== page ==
Astronomers suspect the early Earth was a very harsh place. Temperatures were extreme, and the planet was constantly bombarded by cosmic debris. Many scientists believe that life's starting materials, or building blocks, must have been very resilient to have survived this tumultuous environment.
Now, NASA's Spitzer Space Telescope has learned, for the first time, that organic molecules believed to be among life's building blocks, called polycyclic aromatic hydrocarbons, can survive another type of harsh setting, an explosion called a supernova. Supernovae are the violent deaths of the most massive stars. In death, these volatile objects blast tons of energetic waves into the cosmos, destroying much of the dust surrounding them.
The fact that polycyclic aromatic hydrocarbons can survive a supernova indicates that they are incredibly tough - like cosmic cockroaches enduring a nuclear blast. Such durability might be further proof that these molecules are indeed among life's building blocks.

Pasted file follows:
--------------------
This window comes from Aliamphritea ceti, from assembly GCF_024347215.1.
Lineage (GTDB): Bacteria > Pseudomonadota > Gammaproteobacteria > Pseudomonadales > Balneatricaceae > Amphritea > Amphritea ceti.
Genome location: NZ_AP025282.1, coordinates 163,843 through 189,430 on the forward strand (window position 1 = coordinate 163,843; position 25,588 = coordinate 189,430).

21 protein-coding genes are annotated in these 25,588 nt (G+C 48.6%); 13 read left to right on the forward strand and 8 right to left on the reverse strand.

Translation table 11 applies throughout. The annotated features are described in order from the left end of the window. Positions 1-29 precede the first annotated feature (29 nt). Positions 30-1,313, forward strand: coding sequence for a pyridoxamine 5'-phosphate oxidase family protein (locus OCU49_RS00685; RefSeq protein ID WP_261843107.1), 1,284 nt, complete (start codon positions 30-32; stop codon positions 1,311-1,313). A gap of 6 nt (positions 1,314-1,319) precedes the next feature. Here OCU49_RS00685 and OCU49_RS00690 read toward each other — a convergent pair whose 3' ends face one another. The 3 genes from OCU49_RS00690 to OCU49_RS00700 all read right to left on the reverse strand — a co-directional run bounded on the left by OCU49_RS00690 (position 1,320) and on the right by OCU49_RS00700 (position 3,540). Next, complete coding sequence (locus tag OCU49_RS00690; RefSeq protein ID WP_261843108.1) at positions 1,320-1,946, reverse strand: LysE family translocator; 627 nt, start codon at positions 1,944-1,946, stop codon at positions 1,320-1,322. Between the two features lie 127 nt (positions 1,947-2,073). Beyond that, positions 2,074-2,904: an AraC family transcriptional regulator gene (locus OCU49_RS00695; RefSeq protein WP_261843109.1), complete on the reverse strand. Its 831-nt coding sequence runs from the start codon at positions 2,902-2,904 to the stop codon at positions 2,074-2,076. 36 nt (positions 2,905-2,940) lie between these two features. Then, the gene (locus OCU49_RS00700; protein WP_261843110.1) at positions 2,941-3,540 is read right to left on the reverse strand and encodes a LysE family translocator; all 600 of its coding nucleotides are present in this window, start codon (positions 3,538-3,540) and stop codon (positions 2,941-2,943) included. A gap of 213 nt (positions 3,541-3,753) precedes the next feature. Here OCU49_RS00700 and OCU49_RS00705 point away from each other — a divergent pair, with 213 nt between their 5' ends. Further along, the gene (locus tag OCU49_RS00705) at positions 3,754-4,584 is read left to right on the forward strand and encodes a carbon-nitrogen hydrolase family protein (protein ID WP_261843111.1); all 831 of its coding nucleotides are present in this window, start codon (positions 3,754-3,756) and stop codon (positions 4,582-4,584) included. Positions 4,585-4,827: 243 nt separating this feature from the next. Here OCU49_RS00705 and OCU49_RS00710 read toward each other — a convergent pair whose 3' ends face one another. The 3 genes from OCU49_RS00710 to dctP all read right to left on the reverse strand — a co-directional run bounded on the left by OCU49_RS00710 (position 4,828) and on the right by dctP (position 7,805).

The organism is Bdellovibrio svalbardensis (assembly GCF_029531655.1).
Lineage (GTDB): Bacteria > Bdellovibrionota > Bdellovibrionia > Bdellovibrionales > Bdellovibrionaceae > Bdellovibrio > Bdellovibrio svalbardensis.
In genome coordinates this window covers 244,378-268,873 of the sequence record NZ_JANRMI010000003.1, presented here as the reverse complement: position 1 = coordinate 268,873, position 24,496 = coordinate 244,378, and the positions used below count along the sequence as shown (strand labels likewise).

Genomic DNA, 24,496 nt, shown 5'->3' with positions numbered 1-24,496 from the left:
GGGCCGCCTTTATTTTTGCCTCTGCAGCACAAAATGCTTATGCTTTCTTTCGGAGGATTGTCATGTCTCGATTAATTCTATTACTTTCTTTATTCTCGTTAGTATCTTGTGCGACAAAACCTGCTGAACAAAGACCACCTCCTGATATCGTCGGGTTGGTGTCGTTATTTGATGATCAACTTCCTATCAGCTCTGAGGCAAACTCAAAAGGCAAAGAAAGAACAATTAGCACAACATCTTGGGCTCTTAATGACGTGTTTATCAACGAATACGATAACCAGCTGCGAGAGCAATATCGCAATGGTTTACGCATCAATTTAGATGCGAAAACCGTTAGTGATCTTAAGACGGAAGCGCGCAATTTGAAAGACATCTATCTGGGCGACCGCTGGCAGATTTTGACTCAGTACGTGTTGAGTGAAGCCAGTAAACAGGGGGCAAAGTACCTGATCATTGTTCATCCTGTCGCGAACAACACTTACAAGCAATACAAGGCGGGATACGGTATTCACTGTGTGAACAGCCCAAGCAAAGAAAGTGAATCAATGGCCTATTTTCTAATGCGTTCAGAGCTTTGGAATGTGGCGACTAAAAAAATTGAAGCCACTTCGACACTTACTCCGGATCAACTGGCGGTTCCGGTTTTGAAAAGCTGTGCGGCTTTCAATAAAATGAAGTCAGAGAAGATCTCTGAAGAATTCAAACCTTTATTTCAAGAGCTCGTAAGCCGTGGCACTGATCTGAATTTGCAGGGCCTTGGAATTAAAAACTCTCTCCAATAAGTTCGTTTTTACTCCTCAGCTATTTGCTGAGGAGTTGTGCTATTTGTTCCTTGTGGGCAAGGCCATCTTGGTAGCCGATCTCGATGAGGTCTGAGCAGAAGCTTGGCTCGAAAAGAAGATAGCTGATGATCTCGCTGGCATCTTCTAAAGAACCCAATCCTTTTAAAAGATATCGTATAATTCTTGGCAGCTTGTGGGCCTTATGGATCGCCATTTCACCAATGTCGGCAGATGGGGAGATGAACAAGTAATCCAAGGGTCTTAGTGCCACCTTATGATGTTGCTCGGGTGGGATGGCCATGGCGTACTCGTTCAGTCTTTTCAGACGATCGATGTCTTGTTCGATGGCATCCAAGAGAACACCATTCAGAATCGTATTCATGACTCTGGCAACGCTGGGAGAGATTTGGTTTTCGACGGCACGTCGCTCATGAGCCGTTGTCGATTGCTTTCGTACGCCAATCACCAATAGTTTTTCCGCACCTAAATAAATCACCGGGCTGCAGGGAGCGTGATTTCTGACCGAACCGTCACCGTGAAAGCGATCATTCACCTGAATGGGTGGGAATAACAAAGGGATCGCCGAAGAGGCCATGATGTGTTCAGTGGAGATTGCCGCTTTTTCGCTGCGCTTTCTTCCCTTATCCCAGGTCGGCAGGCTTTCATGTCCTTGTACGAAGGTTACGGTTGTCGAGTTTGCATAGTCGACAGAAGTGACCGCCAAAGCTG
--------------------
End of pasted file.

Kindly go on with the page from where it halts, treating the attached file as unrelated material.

Achim Tappe of the Harvard-Smithsonian Center for Astrophysics, Cambridge, Mass., used Spitzer's infrared spectrograph instrument to detect abundant amounts of polycyclic aromatic hydrocarbons along the ridge of supernova remnant N132D. The remnant is located 163,000 light-years away in a neighboring galaxy called, the Large Magellanic Cloud.
"The fact that we see polycyclic aromatic hydrocarbons surviving this explosion illustrates their resilience," says Tappe.
These intriguing molecules are comprised of carbon and hydrogen atoms, and have been spotted inside comets, around star-forming regions and planet-forming disks. Since all life on Earth is carbon based, astronomers suspect that some of Earth's original carbon might have come from these molecules - possibly from comets that smacked into the young planet.
Astronomers say there is some evidence that a massive star exploded near our solar system as it was just beginning to form almost 5 billion years ago. If so, the polycyclic aromatic hydrocarbons that survived that blast might have helped seed life on our planet.
Tappe's paper was published in the December 10, 2006, issue of Astrophysical Journal.
Source: by Whitney Clavin, JPL/NASA
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